2. As a “certified” picky eater (lol), your blog jumped out, so I popped over. Its 6am and breakfast is on my mind. Anyway.. saw this recipe and its one that appeals. Ive read about the health benefits of oats, but never really jumped to using them .. I know athletes eat them a fair bit, so Im going to add this one to my list of to-do recipes.. thank you :)( (I will pin this to my pinterest account too)

    Shaun

    • Thanks so much Shaun! It’s great to meet you! I hope you loved this recipe – it’s definitely a favorite in our family!

  3. Overnight oats, in my experience, are not eaten cold. They are soaked overnight to remove lectins (look at Weston Price/Nourishing Traditions). Lectins disrupt your digestive process and contribute to leaky gut because your gut doesn’t realize they aren’t simple sugars. This prompts the cells in your gut to pass the lectins through your intestinal wall into your bloodstream which causes inflammation and can provoke your body into an autoimmune response. Many people soak, sprout or ferment their grains because of the health value.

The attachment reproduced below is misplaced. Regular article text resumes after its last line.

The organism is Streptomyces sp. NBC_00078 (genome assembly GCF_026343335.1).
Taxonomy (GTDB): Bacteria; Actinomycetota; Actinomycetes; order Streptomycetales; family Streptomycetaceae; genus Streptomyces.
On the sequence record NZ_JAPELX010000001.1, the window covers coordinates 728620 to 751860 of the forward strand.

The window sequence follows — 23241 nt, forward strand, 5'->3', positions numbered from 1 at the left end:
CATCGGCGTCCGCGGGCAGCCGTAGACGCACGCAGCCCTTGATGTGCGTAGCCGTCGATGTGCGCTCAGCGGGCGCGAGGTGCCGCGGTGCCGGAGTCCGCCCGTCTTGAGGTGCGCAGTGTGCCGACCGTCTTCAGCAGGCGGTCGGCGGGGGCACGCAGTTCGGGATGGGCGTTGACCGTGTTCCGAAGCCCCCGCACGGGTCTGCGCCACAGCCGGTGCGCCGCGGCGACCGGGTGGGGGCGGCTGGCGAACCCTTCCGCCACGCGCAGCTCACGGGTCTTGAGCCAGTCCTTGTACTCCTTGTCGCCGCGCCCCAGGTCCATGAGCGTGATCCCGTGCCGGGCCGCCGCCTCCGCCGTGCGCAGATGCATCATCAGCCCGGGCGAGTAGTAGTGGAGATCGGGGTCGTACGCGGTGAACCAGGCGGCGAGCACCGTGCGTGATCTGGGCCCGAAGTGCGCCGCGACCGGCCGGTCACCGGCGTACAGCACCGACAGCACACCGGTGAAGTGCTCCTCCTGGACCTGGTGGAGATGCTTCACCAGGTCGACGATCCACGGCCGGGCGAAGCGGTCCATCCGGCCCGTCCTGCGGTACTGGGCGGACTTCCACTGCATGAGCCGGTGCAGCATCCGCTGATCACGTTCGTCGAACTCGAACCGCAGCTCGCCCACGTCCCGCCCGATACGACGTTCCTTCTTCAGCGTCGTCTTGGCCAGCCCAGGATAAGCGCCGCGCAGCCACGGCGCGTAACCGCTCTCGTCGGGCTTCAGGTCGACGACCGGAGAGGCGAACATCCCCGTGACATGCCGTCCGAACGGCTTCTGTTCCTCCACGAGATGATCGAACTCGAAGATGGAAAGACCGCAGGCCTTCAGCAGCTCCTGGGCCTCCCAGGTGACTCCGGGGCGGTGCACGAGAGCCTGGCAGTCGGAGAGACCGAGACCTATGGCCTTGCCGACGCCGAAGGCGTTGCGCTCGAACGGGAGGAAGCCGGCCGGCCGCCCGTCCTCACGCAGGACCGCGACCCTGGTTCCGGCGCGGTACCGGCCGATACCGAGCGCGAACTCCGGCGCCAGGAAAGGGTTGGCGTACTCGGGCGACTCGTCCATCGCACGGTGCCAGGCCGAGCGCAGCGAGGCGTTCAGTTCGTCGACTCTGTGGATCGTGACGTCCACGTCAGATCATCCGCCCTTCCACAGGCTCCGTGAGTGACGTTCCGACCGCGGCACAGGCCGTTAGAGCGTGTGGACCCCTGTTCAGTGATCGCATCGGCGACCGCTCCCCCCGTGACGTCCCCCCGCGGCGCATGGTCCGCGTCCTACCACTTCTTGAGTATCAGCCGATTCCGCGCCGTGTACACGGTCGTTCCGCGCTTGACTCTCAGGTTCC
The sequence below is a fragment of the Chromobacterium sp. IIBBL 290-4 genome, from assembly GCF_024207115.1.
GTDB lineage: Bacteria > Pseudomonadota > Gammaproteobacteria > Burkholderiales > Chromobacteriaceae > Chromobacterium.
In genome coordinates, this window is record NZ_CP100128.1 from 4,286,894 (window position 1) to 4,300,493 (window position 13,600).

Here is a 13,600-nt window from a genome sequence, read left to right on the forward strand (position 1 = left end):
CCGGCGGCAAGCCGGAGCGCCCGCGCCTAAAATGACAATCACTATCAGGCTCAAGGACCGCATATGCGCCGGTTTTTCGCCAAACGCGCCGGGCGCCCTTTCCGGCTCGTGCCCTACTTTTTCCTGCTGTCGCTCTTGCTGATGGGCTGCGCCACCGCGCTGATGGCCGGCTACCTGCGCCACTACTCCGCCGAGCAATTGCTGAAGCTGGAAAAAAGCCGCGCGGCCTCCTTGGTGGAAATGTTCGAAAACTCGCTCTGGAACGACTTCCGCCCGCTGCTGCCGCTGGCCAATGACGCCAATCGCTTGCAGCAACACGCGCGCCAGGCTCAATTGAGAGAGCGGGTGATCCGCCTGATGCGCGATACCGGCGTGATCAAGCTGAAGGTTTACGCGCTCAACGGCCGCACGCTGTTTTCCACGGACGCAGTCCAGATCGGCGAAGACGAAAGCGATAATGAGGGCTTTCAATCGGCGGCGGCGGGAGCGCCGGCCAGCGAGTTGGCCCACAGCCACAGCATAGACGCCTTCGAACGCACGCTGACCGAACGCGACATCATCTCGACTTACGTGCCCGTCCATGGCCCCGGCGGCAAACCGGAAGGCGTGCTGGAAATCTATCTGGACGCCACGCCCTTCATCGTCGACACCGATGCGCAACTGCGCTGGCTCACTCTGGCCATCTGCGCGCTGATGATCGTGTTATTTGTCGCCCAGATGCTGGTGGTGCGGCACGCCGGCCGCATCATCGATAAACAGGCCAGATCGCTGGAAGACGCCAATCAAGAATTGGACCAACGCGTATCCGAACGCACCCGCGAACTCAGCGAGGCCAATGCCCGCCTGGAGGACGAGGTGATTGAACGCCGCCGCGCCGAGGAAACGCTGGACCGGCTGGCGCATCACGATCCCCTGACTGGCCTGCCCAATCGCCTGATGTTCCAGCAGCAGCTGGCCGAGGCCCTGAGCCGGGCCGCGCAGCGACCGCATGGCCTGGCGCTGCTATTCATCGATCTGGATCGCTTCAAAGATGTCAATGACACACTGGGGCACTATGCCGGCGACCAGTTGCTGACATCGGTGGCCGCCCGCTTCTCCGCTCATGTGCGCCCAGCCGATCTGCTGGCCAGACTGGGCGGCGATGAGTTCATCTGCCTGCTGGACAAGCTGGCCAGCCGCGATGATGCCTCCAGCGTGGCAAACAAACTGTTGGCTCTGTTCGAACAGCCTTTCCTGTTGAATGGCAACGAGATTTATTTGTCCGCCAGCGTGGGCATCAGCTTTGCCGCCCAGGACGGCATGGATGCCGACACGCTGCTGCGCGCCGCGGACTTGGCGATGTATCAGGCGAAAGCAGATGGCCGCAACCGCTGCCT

• Hi Kate! Overnight oats can be eaten cold or warm! I know lots of people who eat them cold – similar to Muesli. But you’re right that soaking legumes and grains can help improve their digestibility too – which is another benefit of overnight oats! 🙂

    • Thanks so much! I’m sure you’ll love this recipe! And I totally agree — buying and cooking in bulk means you’ll always have something healthy on-hand to eat!